A Journey through Time — After studying the art and architecture of ancient Greece and Rome, students tour Highland Park to discover examples of classical influence. The students make their own Greek urns, write myths and stories about the people who might have lived in the ancient masterpieces, and present an exhibit of their work at the Suburban Fine Arts facility. Jane Scheff, Leslie Jaffe

Indian Trail

Family Poetry Night — Professional performing group “A Child’s Voice” conduct writing workshops and perform poetry at an exciting “Poetry Night” for all students and their families. A publishing center allows children to decorate and publish their poetry in creative ways, and the new poets share their poetry with their parents. Marcy Lesser, Linda Diamond

Nutrition Education — Can learning about nutrition be fun? Students learn about nutrition through various games, displays, videos and other media. Students participate in interactive discussions and share questions with the school nurse to explore what they’ve learned. Darline Scott

Health Education — Students perform various demonstrations and experiments relative to health issues like hygiene, germs and hand washing, oral health and anatomy. Darline Scott

Mentor Tutor Program — For nine years the mentor program has been an ongoing project involving the Highland Park High School Key Club and Indian Trail students. Volunteer high school students are trained to work on academic and social skills with special needs or at risk students at Indian Trail. Ronna Nitekman, Nancy Carson, Beverly Ramirez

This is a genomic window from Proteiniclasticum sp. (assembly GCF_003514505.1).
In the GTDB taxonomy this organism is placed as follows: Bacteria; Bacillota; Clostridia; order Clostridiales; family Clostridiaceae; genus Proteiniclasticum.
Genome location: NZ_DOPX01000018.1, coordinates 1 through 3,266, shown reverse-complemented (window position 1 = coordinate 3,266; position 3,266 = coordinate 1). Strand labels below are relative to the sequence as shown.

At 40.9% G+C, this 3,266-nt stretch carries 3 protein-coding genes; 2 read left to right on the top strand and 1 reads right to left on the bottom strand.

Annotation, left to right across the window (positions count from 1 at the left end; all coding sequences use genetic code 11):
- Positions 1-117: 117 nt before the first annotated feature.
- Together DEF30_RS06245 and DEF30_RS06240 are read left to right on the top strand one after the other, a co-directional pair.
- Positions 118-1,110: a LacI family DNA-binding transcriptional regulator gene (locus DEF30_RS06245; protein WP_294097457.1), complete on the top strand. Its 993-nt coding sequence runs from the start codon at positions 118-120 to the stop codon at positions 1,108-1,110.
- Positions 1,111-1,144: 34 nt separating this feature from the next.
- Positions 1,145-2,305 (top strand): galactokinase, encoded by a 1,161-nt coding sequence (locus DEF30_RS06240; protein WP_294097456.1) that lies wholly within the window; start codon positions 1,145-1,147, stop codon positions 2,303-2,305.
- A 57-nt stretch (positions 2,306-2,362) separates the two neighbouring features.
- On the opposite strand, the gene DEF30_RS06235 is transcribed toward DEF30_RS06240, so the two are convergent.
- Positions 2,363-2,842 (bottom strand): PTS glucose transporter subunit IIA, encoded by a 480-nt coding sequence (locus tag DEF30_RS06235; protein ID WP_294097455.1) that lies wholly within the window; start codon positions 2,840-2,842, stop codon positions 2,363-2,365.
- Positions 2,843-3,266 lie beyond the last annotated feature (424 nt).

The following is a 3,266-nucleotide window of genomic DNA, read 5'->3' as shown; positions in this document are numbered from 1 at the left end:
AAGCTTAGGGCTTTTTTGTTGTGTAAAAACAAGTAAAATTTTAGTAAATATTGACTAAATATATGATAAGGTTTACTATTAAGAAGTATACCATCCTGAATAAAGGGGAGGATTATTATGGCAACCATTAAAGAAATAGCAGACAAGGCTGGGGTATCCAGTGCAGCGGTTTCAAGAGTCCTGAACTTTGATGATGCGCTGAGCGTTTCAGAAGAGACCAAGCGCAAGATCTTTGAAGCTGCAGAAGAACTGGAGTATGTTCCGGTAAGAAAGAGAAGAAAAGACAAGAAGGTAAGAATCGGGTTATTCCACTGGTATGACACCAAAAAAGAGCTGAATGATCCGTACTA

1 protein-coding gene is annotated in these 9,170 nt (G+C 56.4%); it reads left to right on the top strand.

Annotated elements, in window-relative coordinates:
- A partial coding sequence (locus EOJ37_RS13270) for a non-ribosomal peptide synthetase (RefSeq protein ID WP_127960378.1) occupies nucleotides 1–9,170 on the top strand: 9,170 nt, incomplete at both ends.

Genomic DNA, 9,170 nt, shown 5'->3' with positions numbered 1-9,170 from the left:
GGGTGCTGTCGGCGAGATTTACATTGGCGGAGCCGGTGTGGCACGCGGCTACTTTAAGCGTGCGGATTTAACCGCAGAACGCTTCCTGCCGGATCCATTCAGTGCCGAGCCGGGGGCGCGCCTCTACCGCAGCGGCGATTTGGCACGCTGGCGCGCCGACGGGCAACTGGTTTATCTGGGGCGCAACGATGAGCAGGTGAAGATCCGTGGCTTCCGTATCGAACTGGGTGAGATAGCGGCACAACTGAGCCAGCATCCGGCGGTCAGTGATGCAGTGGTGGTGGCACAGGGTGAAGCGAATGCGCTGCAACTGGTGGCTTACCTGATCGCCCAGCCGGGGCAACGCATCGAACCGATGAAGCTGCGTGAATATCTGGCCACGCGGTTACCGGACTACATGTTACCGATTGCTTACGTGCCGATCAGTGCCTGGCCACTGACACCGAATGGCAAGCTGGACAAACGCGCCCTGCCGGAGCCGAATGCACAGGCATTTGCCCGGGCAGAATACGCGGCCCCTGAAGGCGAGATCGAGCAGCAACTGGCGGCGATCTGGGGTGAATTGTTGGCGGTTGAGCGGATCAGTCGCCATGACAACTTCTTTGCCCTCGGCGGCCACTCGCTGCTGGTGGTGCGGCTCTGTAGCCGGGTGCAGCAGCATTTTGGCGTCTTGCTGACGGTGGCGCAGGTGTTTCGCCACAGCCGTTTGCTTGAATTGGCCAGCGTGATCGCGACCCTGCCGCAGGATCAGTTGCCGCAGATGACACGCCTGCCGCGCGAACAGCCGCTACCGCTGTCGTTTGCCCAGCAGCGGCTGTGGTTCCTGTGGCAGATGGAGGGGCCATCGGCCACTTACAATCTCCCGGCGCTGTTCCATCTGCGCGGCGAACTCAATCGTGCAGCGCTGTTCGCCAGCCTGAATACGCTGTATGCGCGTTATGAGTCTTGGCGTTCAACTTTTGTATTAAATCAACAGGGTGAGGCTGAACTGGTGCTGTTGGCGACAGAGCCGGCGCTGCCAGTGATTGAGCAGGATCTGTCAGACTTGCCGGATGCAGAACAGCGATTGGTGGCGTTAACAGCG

Plant Growth — By using a GrowLab system, third graders learn how to program and control everything plants need to grow successfully. They test different variables, record results, and report their recommendations. Cheryl Bergman, Ila Deutsch, Kari Kane, Deanna Prestinario

Get a Clue: Secret Spies Solving Mysteries! — Third grade classrooms are transformed into detective agencies as students explore the mystery genre. They read and solve mysteries, act out plays, keep detective diaries, and play mystery games searching for the clues in their classroom. Deanna Prestinario

Space Seekers — Students blast off to the stars as they make their own space models and view the constellations through celestial seekers. Music and songs are introduced to enable students to learn the planets of the solar system and the constellations. Deanna Prestinario

Art Alive! — As fifth grade students study various famous artists, they try to imitate or model the artist’s work. They try their hand with various media: clay, beads, stained glass, and paper, and they study the math concepts of symmetry, proportion, and ratio often found in art. Students conclude this unit with a trip to the Art Institute. Elizabeth Miller

Restoring a Native Prairie — Fourth graders at Indian Trail enhance the school grounds by restoring a portion of their field to native prairie. The process will involve consultation with experts from the Heller Nature Center for site planning, preparation of the area for planting, obtaining native seeds and management of the site. Merle Arenson